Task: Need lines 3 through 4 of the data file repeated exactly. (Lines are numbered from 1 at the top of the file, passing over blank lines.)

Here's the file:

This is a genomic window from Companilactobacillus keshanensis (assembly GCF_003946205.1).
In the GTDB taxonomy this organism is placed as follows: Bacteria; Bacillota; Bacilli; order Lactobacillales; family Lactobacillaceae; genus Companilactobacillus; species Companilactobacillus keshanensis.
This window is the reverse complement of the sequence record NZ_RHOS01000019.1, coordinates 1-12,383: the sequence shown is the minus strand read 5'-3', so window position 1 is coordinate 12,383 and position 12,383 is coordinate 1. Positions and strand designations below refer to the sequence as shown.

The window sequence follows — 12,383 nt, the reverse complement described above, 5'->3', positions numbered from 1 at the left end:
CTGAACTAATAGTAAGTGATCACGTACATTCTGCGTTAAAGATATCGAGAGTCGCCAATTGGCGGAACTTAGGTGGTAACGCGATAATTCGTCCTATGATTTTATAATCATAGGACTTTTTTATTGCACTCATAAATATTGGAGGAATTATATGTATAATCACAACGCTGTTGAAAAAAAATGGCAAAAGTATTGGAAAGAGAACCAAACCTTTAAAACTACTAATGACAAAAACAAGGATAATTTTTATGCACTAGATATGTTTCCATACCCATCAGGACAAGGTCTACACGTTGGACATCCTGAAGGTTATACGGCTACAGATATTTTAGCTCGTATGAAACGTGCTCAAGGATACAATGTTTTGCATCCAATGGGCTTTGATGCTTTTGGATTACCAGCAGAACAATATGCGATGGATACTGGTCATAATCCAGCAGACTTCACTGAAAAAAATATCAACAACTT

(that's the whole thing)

This window is the reverse complement of the sequence record NZ_RHOS01000019.1, coordinates 1-12,383: the sequence shown is the minus strand read 5'-3', so window position 1 is coordinate 12,383 and position 12,383 is coordinate 1. Positions and strand designations below refer to the sequence as shown.

The window sequence follows — 12,383 nt, the reverse complement described above, 5'->3', positions numbered from 1 at the left end: